Sunday, September 18, 2005

Blogs & Unhappy Campers

With the gut-wrenching horror of Katrina it is pretty hard to even think about anything else, much less write about anything else, but here goes anyway.

Since I am new to the "blogosphere" as they call it, I read with some interest (pre-Katrina) an op-ed piece in the NY Times by Jeremy Blackman entitled:
Job Posting. [Free registration required.] Essentially it was an argument that blogs posted by employees should be protected by law even if what the blog has to say would not make the company very happy.

It's an interesting question, and if it works like most things legal, it will be many moons indeed before there is enough case law to sort it out from a legal perspective. Given the way courts rule, I am not sure I would even make a wild guess as to how it would all turn out, but that doesn't mean that I don't have a point-of-view. Not that the fact that I have an opinion means much, or the fact that I have had the experience of being an employee, but I have also had the experience of being an employer for the past 17+ years. This fact doesn't make me unique either, but at least it has made me think about this maybe a bit differently that I might have had I only had the experience of being one or the other only. Funny how your perspective can change as your role changes.

I am sure that by now most of us have read about the instances where employees have been fired for what they have said about their employer on their personal blog. I guess the answer lies somewhere between freedom of speech and the lengths to which one has to go to prove libel, defamation of character, or damages as the result of lost business and probably a host of other legalisms about which I know nothing and fervently hope I never will have to know anything.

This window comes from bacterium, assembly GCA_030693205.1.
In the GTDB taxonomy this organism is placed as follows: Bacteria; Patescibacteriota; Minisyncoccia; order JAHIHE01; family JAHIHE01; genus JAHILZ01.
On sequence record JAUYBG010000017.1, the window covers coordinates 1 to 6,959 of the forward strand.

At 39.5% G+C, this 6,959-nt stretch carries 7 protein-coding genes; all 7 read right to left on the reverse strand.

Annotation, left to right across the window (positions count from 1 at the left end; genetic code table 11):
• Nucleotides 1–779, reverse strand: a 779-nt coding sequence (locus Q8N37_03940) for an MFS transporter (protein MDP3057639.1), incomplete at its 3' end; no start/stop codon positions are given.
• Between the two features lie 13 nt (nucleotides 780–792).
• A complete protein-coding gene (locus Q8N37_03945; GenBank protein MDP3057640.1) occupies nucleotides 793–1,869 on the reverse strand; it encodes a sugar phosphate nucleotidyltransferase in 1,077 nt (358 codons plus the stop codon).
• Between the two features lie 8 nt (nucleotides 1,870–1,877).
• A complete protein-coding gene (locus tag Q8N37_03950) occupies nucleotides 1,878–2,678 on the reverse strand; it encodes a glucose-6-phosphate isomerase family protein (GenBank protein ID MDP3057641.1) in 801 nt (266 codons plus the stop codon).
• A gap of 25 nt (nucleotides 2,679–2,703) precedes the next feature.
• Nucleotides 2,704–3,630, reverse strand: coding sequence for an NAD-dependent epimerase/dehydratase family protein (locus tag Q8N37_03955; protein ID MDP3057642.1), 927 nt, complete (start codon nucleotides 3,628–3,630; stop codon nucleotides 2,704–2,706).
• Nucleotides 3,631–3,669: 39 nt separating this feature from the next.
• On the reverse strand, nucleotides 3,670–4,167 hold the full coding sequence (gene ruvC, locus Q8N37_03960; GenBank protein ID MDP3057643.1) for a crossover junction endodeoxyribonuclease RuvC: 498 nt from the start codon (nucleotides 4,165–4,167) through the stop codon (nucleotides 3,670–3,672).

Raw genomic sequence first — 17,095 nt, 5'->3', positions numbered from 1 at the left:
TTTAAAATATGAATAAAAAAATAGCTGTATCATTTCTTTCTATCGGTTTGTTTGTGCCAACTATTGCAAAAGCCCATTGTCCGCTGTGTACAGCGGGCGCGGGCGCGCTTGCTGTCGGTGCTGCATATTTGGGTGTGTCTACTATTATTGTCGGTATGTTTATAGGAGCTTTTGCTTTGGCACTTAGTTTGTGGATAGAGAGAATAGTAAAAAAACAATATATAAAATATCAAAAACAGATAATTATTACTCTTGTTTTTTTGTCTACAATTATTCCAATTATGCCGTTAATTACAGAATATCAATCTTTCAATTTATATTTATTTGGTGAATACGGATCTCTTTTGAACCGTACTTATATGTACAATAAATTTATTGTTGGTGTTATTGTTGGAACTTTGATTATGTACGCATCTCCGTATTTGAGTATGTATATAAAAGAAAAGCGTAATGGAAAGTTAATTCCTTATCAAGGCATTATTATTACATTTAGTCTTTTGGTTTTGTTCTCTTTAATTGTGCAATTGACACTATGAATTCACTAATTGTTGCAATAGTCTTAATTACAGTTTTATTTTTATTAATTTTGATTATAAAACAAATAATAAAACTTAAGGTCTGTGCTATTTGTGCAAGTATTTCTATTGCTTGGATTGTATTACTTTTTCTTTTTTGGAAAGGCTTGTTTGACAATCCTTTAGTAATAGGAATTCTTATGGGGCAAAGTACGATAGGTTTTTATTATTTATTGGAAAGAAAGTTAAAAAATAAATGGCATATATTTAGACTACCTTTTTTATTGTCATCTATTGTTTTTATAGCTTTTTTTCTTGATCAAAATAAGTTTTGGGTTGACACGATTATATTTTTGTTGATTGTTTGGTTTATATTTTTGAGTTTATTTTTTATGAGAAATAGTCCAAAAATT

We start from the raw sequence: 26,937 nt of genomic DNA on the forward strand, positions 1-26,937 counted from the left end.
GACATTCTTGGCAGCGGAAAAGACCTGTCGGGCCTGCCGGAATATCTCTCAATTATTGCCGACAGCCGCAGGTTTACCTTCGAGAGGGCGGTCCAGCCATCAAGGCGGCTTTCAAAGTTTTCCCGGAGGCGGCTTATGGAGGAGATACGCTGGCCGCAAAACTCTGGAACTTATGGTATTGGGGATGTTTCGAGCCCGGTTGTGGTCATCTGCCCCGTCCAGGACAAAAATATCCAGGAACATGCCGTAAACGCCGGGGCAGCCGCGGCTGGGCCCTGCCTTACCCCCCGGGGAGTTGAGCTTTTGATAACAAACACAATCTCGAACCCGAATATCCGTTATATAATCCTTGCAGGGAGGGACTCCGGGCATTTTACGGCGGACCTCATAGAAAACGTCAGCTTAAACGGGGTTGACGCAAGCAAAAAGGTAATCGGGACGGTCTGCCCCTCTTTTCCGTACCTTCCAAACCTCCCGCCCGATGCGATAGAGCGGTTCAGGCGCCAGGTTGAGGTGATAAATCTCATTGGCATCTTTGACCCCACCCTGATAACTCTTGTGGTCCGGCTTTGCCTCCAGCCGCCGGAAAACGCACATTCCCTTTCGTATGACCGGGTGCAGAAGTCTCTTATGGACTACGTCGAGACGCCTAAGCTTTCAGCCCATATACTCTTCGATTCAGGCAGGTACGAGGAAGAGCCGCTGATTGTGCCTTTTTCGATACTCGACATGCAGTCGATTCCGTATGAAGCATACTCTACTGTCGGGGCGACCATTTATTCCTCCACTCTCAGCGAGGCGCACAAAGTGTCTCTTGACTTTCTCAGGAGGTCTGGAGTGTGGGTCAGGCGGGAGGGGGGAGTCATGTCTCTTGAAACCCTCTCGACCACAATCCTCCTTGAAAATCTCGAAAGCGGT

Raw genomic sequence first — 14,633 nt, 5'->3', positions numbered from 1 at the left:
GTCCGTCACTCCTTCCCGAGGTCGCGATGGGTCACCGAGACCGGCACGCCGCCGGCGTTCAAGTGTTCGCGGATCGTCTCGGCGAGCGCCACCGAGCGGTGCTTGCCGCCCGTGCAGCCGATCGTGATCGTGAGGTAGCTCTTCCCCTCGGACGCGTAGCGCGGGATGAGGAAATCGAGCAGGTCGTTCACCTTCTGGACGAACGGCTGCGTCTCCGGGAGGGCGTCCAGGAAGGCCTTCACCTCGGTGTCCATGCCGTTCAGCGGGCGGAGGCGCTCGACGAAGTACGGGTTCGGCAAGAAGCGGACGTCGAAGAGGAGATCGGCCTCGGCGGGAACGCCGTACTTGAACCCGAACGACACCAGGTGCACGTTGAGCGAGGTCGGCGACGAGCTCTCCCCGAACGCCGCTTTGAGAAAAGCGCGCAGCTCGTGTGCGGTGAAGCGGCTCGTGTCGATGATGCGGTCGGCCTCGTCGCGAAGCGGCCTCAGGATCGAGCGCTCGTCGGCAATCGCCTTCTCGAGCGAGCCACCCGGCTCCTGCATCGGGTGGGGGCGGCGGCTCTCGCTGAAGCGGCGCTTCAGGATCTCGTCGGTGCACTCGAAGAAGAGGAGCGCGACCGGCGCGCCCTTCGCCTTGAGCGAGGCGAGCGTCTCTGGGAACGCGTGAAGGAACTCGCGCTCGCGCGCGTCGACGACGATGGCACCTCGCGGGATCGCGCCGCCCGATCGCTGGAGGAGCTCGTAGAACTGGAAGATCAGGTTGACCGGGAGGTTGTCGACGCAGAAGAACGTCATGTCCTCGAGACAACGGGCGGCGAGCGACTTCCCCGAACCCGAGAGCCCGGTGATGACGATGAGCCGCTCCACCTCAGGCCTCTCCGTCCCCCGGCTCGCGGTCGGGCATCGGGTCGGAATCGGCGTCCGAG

So the question before the house is: should bloggers who write about their employers be protected by laws? I think the question is, in large measure, academic, because I think they are now, and will continue to be as things evolve. The balance between managing the relationship between employers and employees it not easy. Employers ended up with unions because their actions over time "earned" them unions. We have laws against discrimination, and laws regarding minimum wages, and drawers full of other stuff because the actions of employers over time made it clear there was a need for them.

I am enough of an idealist to still believe (maybe “hope” is a better word) that for a very large percentage of the population on both sides of the employer/employee relationship you really don't need laws to protect either party. If you have decent people dealing with decent people, by and large, the right things get done, and the right things happen. It is when one side or the other tries to take advantage of the other that things go downhill in a hurry.

How do I net this out? I would say it this way -- It is one thing to bad mouth your boss or your company at a cocktail party or over some beers at a sports bar, but doing the same thing in cyberspace feels different to me. Should bloggers be protected? I guess my answer is to some degree yes, but not to the point where they are free to take shots at their employer because they are honked off by whatever.

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